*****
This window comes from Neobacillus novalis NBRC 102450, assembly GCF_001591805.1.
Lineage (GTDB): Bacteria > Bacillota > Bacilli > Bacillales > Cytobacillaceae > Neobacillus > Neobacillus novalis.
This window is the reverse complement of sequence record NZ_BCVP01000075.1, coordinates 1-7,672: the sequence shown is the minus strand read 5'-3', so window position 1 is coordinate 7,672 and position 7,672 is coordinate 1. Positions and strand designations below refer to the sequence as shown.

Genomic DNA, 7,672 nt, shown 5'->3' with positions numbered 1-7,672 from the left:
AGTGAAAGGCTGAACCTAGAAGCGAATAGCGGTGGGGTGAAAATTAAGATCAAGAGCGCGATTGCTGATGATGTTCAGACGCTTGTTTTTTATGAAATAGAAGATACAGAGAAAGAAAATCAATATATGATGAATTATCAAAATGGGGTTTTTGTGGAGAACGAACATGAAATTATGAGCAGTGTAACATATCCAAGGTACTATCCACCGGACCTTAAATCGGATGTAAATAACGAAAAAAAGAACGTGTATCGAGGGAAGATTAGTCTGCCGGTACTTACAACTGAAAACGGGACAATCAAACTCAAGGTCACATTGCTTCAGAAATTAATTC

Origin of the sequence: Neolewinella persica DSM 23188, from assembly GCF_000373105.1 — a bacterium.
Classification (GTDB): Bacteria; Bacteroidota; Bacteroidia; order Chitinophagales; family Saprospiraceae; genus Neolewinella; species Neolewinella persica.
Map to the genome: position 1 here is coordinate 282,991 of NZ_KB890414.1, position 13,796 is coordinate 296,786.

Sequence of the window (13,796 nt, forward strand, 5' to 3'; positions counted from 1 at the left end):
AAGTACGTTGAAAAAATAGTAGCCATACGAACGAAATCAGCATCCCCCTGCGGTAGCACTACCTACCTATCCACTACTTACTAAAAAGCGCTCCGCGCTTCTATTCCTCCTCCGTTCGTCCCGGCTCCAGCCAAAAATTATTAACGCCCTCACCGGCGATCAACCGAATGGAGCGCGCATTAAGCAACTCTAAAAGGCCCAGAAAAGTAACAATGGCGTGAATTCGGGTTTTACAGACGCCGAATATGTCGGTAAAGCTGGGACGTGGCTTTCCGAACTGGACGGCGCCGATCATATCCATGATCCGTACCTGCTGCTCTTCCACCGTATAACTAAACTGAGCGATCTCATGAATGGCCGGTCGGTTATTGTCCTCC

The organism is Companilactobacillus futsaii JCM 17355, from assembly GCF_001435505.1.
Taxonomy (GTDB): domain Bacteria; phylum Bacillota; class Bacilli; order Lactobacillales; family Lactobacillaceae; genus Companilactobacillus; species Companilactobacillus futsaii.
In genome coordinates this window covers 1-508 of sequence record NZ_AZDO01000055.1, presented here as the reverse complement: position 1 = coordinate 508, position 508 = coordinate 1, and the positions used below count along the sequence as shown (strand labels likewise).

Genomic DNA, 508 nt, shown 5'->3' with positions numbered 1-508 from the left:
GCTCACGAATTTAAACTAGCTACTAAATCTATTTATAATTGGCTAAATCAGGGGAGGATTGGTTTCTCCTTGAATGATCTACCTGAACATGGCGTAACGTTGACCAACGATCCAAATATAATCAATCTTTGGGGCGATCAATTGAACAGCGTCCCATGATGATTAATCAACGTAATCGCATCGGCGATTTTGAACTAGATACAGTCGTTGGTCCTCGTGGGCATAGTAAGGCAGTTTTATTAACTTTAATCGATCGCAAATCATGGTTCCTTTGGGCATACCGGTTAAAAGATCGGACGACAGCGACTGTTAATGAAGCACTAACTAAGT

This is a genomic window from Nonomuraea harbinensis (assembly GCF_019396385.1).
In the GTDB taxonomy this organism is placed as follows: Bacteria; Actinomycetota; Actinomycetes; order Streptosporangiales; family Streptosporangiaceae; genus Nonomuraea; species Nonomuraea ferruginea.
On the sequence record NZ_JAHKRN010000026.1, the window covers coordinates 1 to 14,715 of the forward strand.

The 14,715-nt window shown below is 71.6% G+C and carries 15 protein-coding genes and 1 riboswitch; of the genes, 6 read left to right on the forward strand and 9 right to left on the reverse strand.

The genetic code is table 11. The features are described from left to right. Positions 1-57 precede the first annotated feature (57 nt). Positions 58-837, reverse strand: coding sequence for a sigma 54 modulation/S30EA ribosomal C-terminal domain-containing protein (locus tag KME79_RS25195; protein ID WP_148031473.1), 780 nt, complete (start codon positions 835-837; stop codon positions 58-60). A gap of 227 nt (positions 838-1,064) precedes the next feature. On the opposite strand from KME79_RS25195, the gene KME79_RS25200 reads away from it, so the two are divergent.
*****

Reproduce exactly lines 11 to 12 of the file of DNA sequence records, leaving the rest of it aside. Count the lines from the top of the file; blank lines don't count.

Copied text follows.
The organism is Companilactobacillus futsaii JCM 17355, from assembly GCF_001435505.1.
Taxonomy (GTDB): domain Bacteria; phylum Bacillota; class Bacilli; order Lactobacillales; family Lactobacillaceae; genus Companilactobacillus; species Companilactobacillus futsaii.